As the Raspberry Pi Zero is based on an older processor technology, the Node.js core team does not provide compiled binaries of newer versions. Here’s a quick guide on how to update anyway.
I use my Raspberry Pi Zero mainly for Homebridge, a way to use non-Homekit devices from my iPhone, iPad and Mac. Homebridge is based on Node.js but as the Pi is based on ARMv6, there is no official version of Node since version 10.x. Newer plugins demand later versions of Node, so I had to find a way to install it.
Fortunately it is pretty straight forward to install it from an unofficial repository. I followed the instructions on this web page, but I replaced the source of the compiled build.
Connect to your Raspberry Pi using SSH.
Find the latest build you want to install at unofficial-builds.nodejs.org/download/release/
When I tried it, the current version was
v15.1.0. In the current directory find the version for ARMv6, which is the file that ends with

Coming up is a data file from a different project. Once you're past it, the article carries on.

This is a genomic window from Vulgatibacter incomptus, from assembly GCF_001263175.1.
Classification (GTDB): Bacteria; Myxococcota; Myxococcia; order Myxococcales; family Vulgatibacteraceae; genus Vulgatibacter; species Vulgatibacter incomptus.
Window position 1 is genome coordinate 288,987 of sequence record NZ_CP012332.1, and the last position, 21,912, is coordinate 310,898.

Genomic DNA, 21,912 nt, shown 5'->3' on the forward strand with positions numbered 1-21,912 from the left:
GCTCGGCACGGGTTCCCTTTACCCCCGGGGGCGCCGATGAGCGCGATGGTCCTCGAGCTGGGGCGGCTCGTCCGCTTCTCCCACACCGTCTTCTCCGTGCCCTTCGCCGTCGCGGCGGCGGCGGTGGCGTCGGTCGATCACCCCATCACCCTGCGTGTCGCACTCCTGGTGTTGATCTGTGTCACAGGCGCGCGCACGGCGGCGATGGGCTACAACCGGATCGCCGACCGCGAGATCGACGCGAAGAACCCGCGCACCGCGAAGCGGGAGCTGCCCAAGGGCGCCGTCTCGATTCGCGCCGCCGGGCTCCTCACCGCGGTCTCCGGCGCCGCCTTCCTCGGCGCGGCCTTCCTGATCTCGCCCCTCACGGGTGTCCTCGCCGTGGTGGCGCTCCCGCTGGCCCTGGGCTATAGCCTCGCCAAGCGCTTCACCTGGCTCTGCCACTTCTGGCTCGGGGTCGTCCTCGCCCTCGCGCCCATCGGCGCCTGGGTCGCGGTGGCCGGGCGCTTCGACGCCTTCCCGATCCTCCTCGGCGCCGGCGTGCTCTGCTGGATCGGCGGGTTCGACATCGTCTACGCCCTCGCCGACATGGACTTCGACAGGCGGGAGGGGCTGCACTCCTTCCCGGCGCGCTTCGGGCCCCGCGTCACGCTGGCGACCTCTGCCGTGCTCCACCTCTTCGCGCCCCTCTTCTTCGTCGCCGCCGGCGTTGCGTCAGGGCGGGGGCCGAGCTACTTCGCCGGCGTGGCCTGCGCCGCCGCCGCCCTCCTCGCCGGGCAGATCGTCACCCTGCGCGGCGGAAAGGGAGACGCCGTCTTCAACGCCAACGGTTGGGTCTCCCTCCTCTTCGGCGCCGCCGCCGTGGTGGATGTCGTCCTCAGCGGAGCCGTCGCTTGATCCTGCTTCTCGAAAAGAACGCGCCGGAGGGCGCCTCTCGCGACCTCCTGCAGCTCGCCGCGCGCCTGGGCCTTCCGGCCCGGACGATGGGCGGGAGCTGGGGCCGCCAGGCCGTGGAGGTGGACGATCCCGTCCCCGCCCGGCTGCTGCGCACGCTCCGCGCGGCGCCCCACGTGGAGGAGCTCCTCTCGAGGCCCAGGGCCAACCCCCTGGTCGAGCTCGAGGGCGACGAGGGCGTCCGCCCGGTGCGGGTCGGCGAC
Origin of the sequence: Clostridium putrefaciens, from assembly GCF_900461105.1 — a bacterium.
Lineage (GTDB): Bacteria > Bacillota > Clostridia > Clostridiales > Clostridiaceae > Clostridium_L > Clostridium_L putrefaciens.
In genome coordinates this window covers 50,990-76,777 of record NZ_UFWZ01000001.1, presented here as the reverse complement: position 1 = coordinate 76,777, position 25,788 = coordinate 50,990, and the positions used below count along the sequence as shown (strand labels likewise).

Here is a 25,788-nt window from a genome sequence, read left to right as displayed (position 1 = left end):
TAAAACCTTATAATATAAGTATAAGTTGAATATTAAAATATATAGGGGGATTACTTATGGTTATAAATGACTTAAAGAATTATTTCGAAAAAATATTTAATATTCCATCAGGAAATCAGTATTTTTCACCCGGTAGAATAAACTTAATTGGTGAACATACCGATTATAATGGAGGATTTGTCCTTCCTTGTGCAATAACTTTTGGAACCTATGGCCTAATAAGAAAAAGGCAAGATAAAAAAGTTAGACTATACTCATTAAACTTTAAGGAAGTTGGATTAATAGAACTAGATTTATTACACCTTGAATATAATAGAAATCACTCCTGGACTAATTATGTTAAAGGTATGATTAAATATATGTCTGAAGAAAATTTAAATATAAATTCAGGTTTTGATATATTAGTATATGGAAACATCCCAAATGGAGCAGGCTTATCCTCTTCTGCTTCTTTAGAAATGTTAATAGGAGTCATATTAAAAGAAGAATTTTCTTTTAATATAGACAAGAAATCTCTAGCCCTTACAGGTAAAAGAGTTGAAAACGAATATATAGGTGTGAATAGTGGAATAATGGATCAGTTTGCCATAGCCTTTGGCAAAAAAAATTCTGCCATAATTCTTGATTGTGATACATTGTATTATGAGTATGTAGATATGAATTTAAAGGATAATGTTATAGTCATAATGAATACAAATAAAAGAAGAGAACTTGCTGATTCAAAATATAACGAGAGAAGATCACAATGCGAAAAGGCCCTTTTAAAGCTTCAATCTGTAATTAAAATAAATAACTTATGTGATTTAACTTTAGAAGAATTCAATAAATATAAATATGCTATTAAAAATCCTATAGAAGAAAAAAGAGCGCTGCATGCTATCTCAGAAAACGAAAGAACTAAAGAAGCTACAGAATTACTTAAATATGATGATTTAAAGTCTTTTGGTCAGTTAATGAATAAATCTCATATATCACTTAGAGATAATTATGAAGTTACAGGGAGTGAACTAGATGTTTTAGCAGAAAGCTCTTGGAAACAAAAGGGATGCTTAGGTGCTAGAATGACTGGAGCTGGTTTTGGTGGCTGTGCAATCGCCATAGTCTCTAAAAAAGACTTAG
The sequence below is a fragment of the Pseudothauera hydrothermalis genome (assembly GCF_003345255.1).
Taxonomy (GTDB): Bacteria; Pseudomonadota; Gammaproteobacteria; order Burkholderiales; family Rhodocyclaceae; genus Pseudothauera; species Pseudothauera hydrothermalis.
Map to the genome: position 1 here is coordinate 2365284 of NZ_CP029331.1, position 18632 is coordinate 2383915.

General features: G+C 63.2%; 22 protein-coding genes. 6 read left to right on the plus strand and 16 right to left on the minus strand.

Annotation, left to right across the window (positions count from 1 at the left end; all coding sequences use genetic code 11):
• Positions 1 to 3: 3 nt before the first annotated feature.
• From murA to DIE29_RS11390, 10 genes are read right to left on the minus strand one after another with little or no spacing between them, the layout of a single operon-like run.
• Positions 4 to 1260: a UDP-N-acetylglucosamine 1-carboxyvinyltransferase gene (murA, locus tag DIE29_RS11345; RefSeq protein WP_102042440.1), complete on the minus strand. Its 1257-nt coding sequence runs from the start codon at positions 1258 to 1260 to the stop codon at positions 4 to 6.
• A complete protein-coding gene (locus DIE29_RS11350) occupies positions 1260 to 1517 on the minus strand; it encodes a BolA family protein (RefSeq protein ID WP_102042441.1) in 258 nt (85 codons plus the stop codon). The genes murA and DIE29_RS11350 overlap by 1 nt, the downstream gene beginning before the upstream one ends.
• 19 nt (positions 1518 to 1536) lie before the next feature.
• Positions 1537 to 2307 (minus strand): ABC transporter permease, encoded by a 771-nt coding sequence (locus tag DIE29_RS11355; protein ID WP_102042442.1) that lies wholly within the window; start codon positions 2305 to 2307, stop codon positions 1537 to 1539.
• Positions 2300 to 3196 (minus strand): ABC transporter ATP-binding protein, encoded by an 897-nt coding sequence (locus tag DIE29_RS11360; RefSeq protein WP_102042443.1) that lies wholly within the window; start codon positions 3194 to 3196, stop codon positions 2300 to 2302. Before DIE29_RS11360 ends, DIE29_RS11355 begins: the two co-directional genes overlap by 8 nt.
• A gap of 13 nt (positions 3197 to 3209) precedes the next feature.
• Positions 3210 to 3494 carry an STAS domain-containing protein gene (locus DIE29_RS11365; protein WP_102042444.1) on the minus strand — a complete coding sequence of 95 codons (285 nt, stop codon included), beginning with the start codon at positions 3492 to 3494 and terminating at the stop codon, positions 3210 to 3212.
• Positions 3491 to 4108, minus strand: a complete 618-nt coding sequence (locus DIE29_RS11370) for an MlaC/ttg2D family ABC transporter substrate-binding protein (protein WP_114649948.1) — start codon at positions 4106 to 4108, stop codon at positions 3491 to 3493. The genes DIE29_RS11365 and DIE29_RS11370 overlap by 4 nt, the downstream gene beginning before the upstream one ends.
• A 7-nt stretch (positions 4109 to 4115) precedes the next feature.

Make sure to use the correct version number in the commands below.
On the command line on the Raspberry Pi download that file using the following command:
curl -o node-v15.1.0-linux-armv6l.tar.gz https://nodejs.org/dist/v15.1.0/node-v15.1.0-linux-armv6.tar.gz
Extract the files by using the
tar -xzf node-v15.1.0-linux-armv6l.tar.gz
Move the files over from the extracted directory:
sudo cp -r node-v15.1.0-linux-armv6l/* /usr/local/
In case you are greeted with the following error message:
cp: cannot create regular file '/usr/local/bin/node': Text file bus
You need to remove the node file first:
sudo rm /usr/local/bin/node
Restart the Pi or Homebridge to make the changes stick.
In the end, the whole process was not too bad and felt actually pretty straight forward once I found the unofficial builds.
They are unofficial and unsupported for a reason, so stuff might break in the future, but for now, everything looks good so far.